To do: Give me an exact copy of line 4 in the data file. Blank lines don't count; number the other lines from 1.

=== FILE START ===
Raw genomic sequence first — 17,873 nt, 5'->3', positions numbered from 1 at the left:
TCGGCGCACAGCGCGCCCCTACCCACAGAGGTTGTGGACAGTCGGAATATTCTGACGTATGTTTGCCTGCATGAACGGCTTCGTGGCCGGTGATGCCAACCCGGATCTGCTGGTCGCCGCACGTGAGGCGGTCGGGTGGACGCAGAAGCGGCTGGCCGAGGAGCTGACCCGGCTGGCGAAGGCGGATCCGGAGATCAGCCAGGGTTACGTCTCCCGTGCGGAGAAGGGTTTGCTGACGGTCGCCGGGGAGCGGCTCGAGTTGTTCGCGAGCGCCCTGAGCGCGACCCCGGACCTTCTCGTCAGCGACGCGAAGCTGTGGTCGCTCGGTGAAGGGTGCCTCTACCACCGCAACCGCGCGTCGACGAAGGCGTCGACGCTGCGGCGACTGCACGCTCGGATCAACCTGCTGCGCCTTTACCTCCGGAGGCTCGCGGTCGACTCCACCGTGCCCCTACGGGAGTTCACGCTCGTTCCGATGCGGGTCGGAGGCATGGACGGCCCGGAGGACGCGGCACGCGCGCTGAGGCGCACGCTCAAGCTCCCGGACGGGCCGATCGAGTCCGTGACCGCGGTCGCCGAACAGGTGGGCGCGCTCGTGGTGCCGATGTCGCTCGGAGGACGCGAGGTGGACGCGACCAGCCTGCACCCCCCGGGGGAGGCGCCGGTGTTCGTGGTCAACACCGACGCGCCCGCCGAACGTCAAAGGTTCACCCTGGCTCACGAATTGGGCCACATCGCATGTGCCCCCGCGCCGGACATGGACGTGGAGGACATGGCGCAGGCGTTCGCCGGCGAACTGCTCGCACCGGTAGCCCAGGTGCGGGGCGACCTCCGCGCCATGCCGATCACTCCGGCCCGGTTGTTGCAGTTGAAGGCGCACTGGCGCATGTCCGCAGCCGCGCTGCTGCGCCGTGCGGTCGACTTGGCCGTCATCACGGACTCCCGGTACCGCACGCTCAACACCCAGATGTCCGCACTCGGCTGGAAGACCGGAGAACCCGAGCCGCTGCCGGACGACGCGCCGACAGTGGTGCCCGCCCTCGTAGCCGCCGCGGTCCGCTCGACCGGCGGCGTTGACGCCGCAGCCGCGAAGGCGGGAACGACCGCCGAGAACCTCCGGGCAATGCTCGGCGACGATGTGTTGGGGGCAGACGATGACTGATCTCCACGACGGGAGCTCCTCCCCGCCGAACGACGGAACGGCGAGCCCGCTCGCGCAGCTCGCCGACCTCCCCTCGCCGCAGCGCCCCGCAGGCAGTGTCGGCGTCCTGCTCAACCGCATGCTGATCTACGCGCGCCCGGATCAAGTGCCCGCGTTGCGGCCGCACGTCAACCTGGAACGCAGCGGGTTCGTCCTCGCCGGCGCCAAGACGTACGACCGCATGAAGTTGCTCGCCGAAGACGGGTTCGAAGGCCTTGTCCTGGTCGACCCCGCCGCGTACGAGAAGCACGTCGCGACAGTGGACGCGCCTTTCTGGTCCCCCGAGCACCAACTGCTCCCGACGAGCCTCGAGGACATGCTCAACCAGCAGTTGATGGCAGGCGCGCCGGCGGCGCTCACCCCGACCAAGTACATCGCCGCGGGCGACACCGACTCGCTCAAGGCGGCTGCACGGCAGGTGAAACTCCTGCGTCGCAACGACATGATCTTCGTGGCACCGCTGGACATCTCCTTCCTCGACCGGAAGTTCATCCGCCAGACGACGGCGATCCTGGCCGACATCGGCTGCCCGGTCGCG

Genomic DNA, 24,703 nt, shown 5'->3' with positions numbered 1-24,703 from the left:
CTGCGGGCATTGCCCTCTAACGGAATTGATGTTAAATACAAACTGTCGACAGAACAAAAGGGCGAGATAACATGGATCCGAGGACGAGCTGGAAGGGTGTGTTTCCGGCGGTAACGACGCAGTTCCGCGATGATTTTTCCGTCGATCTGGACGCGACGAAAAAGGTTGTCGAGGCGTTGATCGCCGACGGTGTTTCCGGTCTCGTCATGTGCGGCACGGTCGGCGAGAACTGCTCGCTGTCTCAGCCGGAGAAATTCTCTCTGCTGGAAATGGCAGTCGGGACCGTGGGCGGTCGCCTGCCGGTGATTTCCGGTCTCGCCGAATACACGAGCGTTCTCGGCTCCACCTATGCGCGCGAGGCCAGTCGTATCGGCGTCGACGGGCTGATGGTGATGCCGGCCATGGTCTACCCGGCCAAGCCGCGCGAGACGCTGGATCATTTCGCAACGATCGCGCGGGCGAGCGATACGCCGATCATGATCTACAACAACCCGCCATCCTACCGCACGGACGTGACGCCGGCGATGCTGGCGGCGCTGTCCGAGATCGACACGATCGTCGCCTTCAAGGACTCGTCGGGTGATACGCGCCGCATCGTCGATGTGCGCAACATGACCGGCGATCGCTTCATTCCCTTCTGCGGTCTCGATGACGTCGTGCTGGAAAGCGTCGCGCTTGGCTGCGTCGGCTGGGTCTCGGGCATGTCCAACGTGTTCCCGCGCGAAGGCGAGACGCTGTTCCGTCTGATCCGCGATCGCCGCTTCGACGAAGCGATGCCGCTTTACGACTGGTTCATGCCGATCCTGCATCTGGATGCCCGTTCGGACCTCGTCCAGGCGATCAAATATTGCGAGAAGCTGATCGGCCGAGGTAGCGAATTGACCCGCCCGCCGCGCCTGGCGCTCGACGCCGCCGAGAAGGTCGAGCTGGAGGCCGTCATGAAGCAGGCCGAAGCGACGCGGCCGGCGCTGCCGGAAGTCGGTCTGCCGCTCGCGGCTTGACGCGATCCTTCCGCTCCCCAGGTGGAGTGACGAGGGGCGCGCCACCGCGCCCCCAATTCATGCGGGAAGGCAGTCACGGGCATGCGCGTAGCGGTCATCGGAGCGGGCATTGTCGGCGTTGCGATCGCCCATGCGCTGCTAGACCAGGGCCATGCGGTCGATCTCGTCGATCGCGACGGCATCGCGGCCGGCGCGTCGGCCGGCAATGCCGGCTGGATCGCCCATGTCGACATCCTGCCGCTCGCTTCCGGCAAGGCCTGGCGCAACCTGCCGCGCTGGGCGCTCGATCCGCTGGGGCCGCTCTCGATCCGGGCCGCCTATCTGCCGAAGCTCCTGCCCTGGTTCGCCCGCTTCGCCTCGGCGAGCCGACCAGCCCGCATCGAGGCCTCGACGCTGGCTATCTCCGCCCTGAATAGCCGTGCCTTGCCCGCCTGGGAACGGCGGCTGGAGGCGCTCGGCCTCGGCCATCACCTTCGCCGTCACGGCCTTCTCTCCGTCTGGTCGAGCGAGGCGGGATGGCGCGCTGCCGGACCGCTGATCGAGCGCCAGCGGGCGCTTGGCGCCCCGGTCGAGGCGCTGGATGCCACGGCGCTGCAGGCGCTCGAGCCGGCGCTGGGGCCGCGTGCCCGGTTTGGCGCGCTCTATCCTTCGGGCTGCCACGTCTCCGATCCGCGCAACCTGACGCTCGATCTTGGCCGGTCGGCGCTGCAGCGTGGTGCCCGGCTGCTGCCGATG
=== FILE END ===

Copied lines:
CTGCGGGCATTGCCCTCTAACGGAATTGATGTTAAATACAAACTGTCGACAGAACAAAAGGGCGAGATAACATGGATCCGAGGACGAGCTGGAAGGGTGTGTTTCCGGCGGTAACGACGCAGTTCCGCGATGATTTTTCCGTCGATCTGGACGCGACGAAAAAGGTTGTCGAGGCGTTGATCGCCGACGGTGTTTCCGGTCTCGTCATGTGCGGCACGGTCGGCGAGAACTGCTCGCTGTCTCAGCCGGAGAAATTCTCTCTGCTGGAAATGGCAGTCGGGACCGTGGGCGGTCGCCTGCCGGTGATTTCCGGTCTCGCCGAATACACGAGCGTTCTCGGCTCCACCTATGCGCGCGAGGCCAGTCGTATCGGCGTCGACGGGCTGATGGTGATGCCGGCCATGGTCTACCCGGCCAAGCCGCGCGAGACGCTGGATCATTTCGCAACGATCGCGCGGGCGAGCGATACGCCGATCATGATCTACAACAACCCGCCATCCTACCGCACGGACGTGACGCCGGCGATGCTGGCGGCGCTGTCCGAGATCGACACGATCGTCGCCTTCAAGGACTCGTCGGGTGATACGCGCCGCATCGTCGATGTGCGCAACATGACCGGCGATCGCTTCATTCCCTTCTGCGGTCTCGATGACGTCGTGCTGGAAAGCGTCGCGCTTGGCTGCGTCGGCTGGGTCTCGGGCATGTCCAACGTGTTCCCGCGCGAAGGCGAGACGCTGTTCCGTCTGATCCGCGATCGCCGCTTCGACGAAGCGATGCCGCTTTACGACTGGTTCATGCCGATCCTGCATCTGGATGCCCGTTCGGACCTCGTCCAGGCGATCAAATATTGCGAGAAGCTGATCGGCCGAGGTAGCGAATTGACCCGCCCGCCGCGCCTGGCGCTCGACGCCGCCGAGAAGGTCGAGCTGGAGGCCGTCATGAAGCAGGCCGAAGCGACGCGGCCGGCGCTGCCGGAAGTCGGTCTGCCGCTCGCGGCTTGACGCGATCCTTCCGCTCCCCAGGTGGAGTGACGAGGGGCGCGCCACCGCGCCCCCAATTCATGCGGGAAGGCAGTCACGGGCATGCGCGTAGCGGTCATCGGAGCGGGCATTGTCGGCGTTGCGATCGCCCATGCGCTGCTAGACCAGGGCCATGCGGTCGATCTCGTCGATCGCGACGGCATCGCGGCCGGCGCGTCGGCCGGCAATGCCGGCTGGATCGCCCATGTCGACATCCTGCCGCTCGCTTCCGGCAAGGCCTGGCGCAACCTGCCGCGCTGGGCGCTCGATCCGCTGGGGCCGCTCTCGATCCGGGCCGCCTATCTGCCGAAGCTCCTGCCCTGGTTCGCCCGCTTCGCCTCGGCGAGCCGACCAGCCCGCATCGAGGCCTCGACGCTGGCTATCTCCGCCCTGAATAGCCGTGCCTTGCCCGCCTGGGAACGGCGGCTGGAGGCGCTCGGCCTCGGCCATCACCTTCGCCGTCACGGCCTTCTCTCCGTCTGGTCGAGCGAGGCGGGATGGCGCGCTGCCGGACCGCTGATCGAGCGCCAGCGGGCGCTTGGCGCCCCGGTCGAGGCGCTGGATGCCACGGCGCTGCAGGCGCTCGAGCCGGCGCTGGGGCCGCGTGCCCGGTTTGGCGCGCTCTATCCTTCGGGCTGCCACGTCTCCGATCCGCGCAACCTGACGCTCGATCTTGGCCGGTCGGCGCTGCAGCGTGGTGCCCGGCTGCTGCCGATG